"Cambridge is a tale of two cities."Louis Ashworth

It is official: Cambridge is Britain’s most unequal city. A 2018 investigation revealed that a fifth of the Cambridge population takes home just 2% of total income. These horrifying statistics demand a re-evaluation of the relationship between students and the wider urban community.

The plight of Cambridge’s appallingly-large homeless population is frequently discussed in Varsity. Indeed, one homeless woman’s horrific ordeal of giving birth in the shadow of Trinity College, captured headlines here, and across the country. These conversations are vital; however, they neglect the ubiquity of disparity.

Cambridge is a tale of two cities. The city has enjoyed phenomenal growth over the last several decades. As high-tech and bio-medical businesses flock to the city, with science and “innovation” parks delivering high paid jobs, the city has prospered. We now boast the sixth highest average weekly earnings of any city in the UK.

“...much of the academic elite are shielded from the worst financial pressures of living here.”

However, with a fifth of people in the East of England living in poverty, this growth has clearly not been felt equally. Nationally, there are growing trends of disparity, leaving the country’s most vulnerable in increasingly precarious circumstances. However, in Cambridge, these trends are particularly pronounced: 19% of the city’s total income is generated by 6% of earners, and the bottom 20% of the population account for just 2% of income. A cursory glance at Cambridgeshire Insight’s deprivation map of the city reveals the scary levels of inequality pervading the city.

Rocketing house prices have augmented this situation. Today the average cost of a home in Cambridge is almost £440,000. This is an astonishing 73% rise in the last decade, a higher rate of growth than any other region of the UK. With average prices more than 16 times the median annual salary and rents far outstripping the Local Housing Allowance, many are struggling to keep a roof over their head. Indeed, housing charity, Crisis, recently warned that families are foregoing food to meet the monthly rent.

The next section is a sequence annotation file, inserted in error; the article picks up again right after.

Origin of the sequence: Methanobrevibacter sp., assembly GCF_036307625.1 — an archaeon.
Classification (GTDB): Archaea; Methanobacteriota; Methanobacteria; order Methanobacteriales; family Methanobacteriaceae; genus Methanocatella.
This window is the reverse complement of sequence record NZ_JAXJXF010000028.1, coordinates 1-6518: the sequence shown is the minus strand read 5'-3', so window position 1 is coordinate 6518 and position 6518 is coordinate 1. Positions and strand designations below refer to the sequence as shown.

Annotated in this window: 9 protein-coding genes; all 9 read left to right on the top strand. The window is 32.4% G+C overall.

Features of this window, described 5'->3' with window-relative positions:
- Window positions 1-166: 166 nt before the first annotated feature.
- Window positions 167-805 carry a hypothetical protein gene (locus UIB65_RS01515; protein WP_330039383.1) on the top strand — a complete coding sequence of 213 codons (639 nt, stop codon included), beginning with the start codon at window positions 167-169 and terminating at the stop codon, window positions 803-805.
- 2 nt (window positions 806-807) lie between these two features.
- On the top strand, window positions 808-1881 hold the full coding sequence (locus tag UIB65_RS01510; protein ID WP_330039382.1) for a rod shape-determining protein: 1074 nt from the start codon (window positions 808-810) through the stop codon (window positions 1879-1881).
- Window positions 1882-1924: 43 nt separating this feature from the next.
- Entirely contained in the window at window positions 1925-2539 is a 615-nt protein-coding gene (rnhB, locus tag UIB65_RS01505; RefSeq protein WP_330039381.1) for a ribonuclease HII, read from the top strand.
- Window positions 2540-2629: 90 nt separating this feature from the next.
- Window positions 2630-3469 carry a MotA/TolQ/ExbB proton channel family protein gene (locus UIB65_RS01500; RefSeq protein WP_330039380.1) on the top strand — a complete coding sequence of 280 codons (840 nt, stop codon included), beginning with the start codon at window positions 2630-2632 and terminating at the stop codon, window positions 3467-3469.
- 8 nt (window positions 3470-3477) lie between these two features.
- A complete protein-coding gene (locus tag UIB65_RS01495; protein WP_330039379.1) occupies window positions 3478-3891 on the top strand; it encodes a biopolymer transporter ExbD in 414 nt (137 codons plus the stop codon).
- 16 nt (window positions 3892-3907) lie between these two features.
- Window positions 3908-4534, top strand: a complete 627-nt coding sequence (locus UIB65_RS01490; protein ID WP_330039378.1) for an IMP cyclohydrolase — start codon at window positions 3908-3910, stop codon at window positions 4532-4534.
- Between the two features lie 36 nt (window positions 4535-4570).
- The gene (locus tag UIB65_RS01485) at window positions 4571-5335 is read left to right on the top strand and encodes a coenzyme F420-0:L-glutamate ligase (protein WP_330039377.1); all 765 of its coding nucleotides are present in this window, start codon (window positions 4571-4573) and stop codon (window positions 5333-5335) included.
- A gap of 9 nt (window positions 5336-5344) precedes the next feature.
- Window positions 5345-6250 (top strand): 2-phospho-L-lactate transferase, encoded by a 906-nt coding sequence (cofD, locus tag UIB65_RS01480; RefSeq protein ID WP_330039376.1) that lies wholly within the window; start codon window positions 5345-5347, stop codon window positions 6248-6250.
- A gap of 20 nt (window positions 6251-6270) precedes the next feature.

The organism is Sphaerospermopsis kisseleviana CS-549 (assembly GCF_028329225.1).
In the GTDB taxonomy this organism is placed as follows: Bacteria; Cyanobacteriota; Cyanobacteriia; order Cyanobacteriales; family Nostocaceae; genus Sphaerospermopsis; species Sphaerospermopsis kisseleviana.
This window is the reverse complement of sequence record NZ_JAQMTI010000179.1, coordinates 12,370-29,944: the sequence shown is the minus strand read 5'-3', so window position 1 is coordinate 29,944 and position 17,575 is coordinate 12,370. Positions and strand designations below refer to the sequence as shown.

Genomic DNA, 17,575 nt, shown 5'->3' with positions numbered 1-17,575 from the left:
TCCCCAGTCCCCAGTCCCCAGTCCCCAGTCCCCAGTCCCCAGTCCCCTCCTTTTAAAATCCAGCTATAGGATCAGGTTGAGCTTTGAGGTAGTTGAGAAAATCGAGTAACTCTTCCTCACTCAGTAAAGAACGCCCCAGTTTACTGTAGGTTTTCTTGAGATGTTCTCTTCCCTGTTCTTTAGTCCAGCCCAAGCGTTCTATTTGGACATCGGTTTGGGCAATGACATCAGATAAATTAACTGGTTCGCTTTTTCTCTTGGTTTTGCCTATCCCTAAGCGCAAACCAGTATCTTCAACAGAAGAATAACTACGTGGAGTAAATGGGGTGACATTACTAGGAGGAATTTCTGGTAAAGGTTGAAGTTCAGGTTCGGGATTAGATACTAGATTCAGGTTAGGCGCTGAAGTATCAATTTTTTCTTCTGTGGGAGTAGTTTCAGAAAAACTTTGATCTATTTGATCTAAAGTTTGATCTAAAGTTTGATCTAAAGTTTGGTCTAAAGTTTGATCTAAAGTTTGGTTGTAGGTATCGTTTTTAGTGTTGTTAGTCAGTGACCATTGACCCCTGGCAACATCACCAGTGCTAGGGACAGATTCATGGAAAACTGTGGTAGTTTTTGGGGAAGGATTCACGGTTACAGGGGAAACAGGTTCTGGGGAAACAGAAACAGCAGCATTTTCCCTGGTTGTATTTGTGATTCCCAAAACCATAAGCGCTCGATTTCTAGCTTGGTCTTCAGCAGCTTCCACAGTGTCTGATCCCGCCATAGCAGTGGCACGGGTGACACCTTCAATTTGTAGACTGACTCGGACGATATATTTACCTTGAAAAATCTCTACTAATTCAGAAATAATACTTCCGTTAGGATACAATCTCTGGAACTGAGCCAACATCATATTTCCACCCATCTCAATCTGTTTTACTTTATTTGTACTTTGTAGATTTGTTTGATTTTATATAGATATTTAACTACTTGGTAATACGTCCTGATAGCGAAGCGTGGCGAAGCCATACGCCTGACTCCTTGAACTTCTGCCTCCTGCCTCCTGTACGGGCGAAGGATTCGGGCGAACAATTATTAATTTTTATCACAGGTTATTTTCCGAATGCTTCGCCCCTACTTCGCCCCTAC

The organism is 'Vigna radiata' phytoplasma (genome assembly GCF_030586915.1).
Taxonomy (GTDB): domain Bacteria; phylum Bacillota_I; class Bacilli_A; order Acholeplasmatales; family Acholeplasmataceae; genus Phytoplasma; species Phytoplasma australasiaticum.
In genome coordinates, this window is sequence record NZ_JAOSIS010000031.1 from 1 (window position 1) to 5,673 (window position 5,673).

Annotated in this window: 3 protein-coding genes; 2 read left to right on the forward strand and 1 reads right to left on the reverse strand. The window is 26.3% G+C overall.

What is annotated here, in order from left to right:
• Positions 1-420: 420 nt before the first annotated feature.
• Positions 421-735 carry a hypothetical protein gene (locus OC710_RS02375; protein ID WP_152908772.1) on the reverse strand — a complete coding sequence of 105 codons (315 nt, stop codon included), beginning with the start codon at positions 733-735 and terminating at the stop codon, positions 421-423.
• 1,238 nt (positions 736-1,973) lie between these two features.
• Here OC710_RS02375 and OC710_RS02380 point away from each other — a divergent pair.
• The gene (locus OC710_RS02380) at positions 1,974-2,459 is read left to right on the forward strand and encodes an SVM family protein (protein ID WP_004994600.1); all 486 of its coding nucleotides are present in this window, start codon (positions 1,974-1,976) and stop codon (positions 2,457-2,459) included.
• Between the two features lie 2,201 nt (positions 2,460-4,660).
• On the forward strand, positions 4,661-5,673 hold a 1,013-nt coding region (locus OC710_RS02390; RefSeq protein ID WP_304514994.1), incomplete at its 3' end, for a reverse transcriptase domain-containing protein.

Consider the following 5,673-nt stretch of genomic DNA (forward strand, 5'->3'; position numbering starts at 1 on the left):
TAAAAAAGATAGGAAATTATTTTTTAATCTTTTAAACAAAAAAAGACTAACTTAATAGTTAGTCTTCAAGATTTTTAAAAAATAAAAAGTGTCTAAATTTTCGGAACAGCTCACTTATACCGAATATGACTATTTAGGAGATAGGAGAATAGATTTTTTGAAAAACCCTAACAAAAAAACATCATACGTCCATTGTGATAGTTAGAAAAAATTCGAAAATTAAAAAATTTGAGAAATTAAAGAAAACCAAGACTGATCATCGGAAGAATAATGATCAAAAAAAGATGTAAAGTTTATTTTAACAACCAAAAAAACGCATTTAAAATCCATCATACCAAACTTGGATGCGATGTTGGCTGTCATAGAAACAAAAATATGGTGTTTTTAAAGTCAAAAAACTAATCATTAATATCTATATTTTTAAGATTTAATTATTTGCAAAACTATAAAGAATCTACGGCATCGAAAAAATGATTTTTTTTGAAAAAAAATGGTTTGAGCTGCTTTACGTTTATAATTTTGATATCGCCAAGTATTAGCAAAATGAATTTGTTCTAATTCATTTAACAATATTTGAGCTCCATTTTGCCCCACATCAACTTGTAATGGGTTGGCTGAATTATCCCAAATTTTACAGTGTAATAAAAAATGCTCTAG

This situation was brought to bare in Channel 4’s recent programme ’Growing Up Poor: Britain’s Breadline Kids’. Many of us watched horrified as one single mother from Cambridge struggled to feed and clothe her family on just £5 a day, relying on local (heavily under resourced) foodbanks, before eventually being forced to relocate to cheaper housing in northern England. As a Cambridge resident, this was not just heart-breaking but embarrassing to witness.

Meanwhile, enjoying subsidised college accommodation and access to a cut-price, university-backed shared equity mortgage scheme, much of the academic elite are shielded from the worst financial pressures of living here.

The university is not just a passive observer in Cambridge’s inequality, it reinforces disparity. A freedom of information request revealed just eight out of 31 colleges paid their staff the living wage, with more than 1,100 staff earning less than this threshold. As Cambridge students, and residents of the city, we must examine our own role in this system.


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I am not claiming that the University or its students bare responsibility for the inequality discussed above - it is a product of a much wider, state-sponsored capitalist system. Yet, this is no excuse to ignore it. Cambridge’s divisions run deeper than demographic statistics suggest. Cambridge students live an incredibly circumscribed existence in the city. Residing within the grandeur of college grounds, shuttling between bops, formals and lecture halls, many of us inhabit a parallel universe to the rest of Cambridge’s population. We urgently need to reconsider what being a citizen of this city truly means.

Several student run organisations endeavour to bridge the gap between students and the local community. Cambridge University Foodbank Society, Cambridge Homeless Outreach Programme (CHOP) and Cambridge Student Community Action all conduct fantastic work in local schools, food banks and homeless shelters.

“Our mission at Cambridge Homeless Outreach Programme is breaking Cambridge students out of the university bubble and engaging with the wider community,” says CHOP’s Communications Officer, Cynthia Fernando. “We hope to make a lasting impact in the form of social change.” This is a good start, but it will take many more efforts like this to erode town and gown divisions.

Cambridge is quick to herald its standing on national leader boards, but Britain’s most unequal city is not a title we should be proud of. We ignore this gulf at our peril. Racism, homophobia, Islamophobia and antisemitism have all been fuelled by the disunity borne from socioeconomic disparity, and the marginalisation of inequality from political conversations.

If we continue to maintain this geographic and psychological segregation between University and wider city, we risk sowing the seeds for even more damaging polarisation.

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